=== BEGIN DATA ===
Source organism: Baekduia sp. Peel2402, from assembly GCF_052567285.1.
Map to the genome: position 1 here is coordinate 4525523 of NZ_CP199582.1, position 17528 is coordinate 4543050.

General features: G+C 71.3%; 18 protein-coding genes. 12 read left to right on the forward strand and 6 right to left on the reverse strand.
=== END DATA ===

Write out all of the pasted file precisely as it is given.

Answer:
Source organism: Baekduia sp. Peel2402, from assembly GCF_052567285.1.
Map to the genome: position 1 here is coordinate 4525523 of NZ_CP199582.1, position 17528 is coordinate 4543050.

General features: G+C 71.3%; 18 protein-coding genes. 12 read left to right on the forward strand and 6 right to left on the reverse strand.